MG:  What’s great is this genre, more than any other, is encouraging.  Because we are kind of lumped into a ghetto, a gutter, in a way.  The horror genre is only respected at the box office.  You know, if you have a successful horror film, fantastic.  Otherwise, you are an adolescent, because Hollywood sees horror as meant for kids, teenagers and college kids.  Whereas, everywhere else in the world, it is not looked at that way.  It’s just another genre that is looked at with a respect and appreciation.  It’s not all about slasher films.  Some of the greatest literature and cinema has been in the horror world.

You don’t have Western film festivals and comedy conventions, things like that.  We feel like outcasts and when we are able to be together, we encourage and support one another.  Plus, filmmaking is always in a state of flux and evolution and if you don’t embrace change, you’re going to be left behind.  Your brain is going to get gray, as well as your hair.  I don’t ever want to see that happen to me.  I want to be contemporary, I want to be a part of my time.  I love classic filmmaking styles and techniques, but I want to evolve as the planet does, just like all storytellers do.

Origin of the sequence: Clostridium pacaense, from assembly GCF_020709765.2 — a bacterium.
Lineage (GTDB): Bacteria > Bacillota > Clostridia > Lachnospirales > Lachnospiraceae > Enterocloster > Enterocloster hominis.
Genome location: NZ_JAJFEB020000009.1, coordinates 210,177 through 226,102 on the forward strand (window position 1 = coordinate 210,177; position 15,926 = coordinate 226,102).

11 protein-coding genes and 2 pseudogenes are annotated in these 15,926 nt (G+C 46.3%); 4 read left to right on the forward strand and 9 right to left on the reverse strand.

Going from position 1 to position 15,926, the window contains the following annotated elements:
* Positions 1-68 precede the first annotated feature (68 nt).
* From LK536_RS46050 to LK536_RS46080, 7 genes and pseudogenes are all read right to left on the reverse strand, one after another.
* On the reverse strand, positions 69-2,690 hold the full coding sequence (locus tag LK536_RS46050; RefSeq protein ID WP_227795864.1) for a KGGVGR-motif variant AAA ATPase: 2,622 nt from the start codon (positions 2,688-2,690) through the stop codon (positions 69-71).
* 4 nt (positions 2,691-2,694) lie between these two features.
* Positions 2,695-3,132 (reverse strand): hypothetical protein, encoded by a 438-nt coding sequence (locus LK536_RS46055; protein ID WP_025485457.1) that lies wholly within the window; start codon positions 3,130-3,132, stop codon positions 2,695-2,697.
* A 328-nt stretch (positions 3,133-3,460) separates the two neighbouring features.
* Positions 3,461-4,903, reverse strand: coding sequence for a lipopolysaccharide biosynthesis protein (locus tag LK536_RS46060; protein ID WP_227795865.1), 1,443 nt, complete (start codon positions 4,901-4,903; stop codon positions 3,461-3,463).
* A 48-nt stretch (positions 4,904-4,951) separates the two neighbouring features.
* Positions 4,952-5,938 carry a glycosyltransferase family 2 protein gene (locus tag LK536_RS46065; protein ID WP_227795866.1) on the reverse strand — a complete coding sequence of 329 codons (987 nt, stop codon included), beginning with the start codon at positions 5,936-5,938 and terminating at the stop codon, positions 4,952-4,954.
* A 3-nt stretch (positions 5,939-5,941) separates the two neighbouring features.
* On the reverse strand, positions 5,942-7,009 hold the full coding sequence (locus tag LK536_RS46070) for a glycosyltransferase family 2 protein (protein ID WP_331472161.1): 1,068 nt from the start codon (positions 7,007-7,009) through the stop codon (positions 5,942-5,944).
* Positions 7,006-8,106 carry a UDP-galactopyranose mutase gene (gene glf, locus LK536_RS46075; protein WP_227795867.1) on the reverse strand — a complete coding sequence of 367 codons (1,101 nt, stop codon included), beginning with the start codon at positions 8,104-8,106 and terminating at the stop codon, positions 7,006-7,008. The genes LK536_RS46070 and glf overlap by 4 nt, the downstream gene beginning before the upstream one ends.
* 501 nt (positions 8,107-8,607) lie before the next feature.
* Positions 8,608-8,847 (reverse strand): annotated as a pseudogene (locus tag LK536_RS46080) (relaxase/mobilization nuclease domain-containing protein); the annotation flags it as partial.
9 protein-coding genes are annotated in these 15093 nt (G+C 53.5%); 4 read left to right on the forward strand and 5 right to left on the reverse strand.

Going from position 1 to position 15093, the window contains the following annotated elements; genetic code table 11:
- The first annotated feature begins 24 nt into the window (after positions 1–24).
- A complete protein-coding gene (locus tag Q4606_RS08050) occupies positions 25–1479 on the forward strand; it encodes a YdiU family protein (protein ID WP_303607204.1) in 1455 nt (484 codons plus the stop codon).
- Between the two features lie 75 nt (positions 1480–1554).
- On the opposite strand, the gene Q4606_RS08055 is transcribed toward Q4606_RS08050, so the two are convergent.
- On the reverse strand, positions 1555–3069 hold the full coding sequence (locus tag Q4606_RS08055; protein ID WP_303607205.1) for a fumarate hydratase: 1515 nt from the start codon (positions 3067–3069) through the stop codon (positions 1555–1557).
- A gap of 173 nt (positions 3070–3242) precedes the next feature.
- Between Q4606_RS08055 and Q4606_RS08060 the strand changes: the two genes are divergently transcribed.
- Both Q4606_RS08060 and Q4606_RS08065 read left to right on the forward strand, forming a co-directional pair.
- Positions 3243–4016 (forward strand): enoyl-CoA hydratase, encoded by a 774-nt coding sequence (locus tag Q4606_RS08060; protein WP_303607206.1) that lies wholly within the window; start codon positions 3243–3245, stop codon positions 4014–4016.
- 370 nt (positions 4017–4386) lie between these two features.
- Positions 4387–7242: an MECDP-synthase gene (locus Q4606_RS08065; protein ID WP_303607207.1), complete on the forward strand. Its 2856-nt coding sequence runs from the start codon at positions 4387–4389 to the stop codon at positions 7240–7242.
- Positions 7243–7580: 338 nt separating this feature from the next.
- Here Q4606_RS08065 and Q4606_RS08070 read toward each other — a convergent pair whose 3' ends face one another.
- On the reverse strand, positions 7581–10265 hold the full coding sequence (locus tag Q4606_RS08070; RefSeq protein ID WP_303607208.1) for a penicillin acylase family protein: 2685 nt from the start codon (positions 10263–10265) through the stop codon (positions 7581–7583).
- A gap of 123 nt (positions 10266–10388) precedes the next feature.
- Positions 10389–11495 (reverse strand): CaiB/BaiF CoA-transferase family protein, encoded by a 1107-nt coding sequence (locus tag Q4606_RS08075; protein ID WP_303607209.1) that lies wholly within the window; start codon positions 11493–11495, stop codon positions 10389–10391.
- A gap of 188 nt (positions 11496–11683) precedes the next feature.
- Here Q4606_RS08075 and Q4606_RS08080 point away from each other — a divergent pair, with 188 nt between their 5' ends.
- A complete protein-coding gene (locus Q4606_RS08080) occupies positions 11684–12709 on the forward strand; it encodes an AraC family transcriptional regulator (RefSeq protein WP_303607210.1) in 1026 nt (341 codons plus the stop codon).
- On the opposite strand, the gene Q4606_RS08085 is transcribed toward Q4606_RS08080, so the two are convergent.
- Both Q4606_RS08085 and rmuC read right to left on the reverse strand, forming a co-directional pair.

MM:  Speaking of storytellers, you have quite a famous relationship with Stephen King.  I won’t even put this in the interview, but if I can fan-boy for a moment, you’ve done some of my favorite King adaptations, including The Shining mini-series and Desperation.  I love both of those.